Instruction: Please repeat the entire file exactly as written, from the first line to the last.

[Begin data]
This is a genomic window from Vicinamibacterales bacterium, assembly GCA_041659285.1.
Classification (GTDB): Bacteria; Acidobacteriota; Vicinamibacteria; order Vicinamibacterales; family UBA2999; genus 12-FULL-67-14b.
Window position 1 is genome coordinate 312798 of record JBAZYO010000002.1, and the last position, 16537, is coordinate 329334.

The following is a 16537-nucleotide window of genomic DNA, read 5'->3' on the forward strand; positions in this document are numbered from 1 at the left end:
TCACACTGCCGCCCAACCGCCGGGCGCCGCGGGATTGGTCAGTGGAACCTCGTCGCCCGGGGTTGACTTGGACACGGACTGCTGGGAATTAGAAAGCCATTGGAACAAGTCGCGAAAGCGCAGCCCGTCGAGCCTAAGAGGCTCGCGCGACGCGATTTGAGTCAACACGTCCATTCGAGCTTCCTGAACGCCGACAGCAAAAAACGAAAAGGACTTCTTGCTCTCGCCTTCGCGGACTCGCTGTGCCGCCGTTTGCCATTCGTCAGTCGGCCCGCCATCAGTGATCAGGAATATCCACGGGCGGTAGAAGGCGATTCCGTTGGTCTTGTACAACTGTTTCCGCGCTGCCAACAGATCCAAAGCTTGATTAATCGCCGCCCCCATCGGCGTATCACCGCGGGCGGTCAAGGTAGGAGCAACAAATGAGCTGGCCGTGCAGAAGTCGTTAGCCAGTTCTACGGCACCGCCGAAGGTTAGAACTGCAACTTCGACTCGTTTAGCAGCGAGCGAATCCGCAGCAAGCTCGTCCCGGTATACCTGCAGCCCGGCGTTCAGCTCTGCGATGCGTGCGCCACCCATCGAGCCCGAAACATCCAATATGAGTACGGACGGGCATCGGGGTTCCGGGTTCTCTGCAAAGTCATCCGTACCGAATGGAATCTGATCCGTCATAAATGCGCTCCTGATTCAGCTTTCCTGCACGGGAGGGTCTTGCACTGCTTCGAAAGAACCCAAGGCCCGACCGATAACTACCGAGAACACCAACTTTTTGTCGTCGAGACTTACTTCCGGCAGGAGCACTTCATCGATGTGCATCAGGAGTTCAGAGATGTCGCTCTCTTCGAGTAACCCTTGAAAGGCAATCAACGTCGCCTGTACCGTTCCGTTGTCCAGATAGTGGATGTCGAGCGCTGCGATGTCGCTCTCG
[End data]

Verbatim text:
This is a genomic window from Vicinamibacterales bacterium, assembly GCA_041659285.1.
Classification (GTDB): Bacteria; Acidobacteriota; Vicinamibacteria; order Vicinamibacterales; family UBA2999; genus 12-FULL-67-14b.
Window position 1 is genome coordinate 312798 of record JBAZYO010000002.1, and the last position, 16537, is coordinate 329334.

The following is a 16537-nucleotide window of genomic DNA, read 5'->3' on the forward strand; positions in this document are numbered from 1 at the left end:
TCACACTGCCGCCCAACCGCCGGGCGCCGCGGGATTGGTCAGTGGAACCTCGTCGCCCGGGGTTGACTTGGACACGGACTGCTGGGAATTAGAAAGCCATTGGAACAAGTCGCGAAAGCGCAGCCCGTCGAGCCTAAGAGGCTCGCGCGACGCGATTTGAGTCAACACGTCCATTCGAGCTTCCTGAACGCCGACAGCAAAAAACGAAAAGGACTTCTTGCTCTCGCCTTCGCGGACTCGCTGTGCCGCCGTTTGCCATTCGTCAGTCGGCCCGCCATCAGTGATCAGGAATATCCACGGGCGGTAGAAGGCGATTCCGTTGGTCTTGTACAACTGTTTCCGCGCTGCCAACAGATCCAAAGCTTGATTAATCGCCGCCCCCATCGGCGTATCACCGCGGGCGGTCAAGGTAGGAGCAACAAATGAGCTGGCCGTGCAGAAGTCGTTAGCCAGTTCTACGGCACCGCCGAAGGTTAGAACTGCAACTTCGACTCGTTTAGCAGCGAGCGAATCCGCAGCAAGCTCGTCCCGGTATACCTGCAGCCCGGCGTTCAGCTCTGCGATGCGTGCGCCACCCATCGAGCCCGAAACATCCAATATGAGTACGGACGGGCATCGGGGTTCCGGGTTCTCTGCAAAGTCATCCGTACCGAATGGAATCTGATCCGTCATAAATGCGCTCCTGATTCAGCTTTCCTGCACGGGAGGGTCTTGCACTGCTTCGAAAGAACCCAAGGCCCGACCGATAACTACCGAGAACACCAACTTTTTGTCGTCGAGACTTACTTCCGGCAGGAGCACTTCATCGATGTGCATCAGGAGTTCAGAGATGTCGCTCTCTTCGAGTAACCCTTGAAAGGCAATCAACGTCGCCTGTACCGTTCCGTTGTCCAGATAGTGGATGTCGAGCGCTGCGATGTCGCTCTCG